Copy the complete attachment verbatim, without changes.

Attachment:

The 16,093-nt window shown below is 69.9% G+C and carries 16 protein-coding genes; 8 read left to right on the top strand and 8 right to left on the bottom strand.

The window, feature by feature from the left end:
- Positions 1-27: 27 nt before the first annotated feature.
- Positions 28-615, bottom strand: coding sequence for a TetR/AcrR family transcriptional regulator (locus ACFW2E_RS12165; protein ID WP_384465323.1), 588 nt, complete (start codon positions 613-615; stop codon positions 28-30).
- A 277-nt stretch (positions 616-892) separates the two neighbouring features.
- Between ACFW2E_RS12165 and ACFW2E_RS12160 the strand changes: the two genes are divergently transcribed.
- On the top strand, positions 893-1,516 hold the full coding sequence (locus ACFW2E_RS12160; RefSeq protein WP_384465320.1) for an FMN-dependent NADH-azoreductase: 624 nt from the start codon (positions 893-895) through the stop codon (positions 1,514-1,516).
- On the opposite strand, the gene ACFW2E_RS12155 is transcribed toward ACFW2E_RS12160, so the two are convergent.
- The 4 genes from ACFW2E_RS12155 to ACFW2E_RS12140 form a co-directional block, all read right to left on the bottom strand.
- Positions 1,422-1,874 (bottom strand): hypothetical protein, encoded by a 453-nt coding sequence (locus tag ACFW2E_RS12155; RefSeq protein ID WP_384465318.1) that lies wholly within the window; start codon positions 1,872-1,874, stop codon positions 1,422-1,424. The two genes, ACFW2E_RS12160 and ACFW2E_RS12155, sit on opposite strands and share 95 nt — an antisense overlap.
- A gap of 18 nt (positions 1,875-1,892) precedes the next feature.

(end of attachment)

The 16,093-nt window shown below is 69.9% G+C and carries 16 protein-coding genes; 8 read left to right on the top strand and 8 right to left on the bottom strand.

The window, feature by feature from the left end:
- Positions 1-27: 27 nt before the first annotated feature.
- Positions 28-615, bottom strand: coding sequence for a TetR/AcrR family transcriptional regulator (locus ACFW2E_RS12165; protein ID WP_384465323.1), 588 nt, complete (start codon positions 613-615; stop codon positions 28-30).
- A 277-nt stretch (positions 616-892) separates the two neighbouring features.
- Between ACFW2E_RS12165 and ACFW2E_RS12160 the strand changes: the two genes are divergently transcribed.
- On the top strand, positions 893-1,516 hold the full coding sequence (locus ACFW2E_RS12160; RefSeq protein WP_384465320.1) for an FMN-dependent NADH-azoreductase: 624 nt from the start codon (positions 893-895) through the stop codon (positions 1,514-1,516).
- On the opposite strand, the gene ACFW2E_RS12155 is transcribed toward ACFW2E_RS12160, so the two are convergent.
- The 4 genes from ACFW2E_RS12155 to ACFW2E_RS12140 form a co-directional block, all read right to left on the bottom strand.
- Positions 1,422-1,874 (bottom strand): hypothetical protein, encoded by a 453-nt coding sequence (locus tag ACFW2E_RS12155; RefSeq protein ID WP_384465318.1) that lies wholly within the window; start codon positions 1,872-1,874, stop codon positions 1,422-1,424. The two genes, ACFW2E_RS12160 and ACFW2E_RS12155, sit on opposite strands and share 95 nt — an antisense overlap.
- A gap of 18 nt (positions 1,875-1,892) precedes the next feature.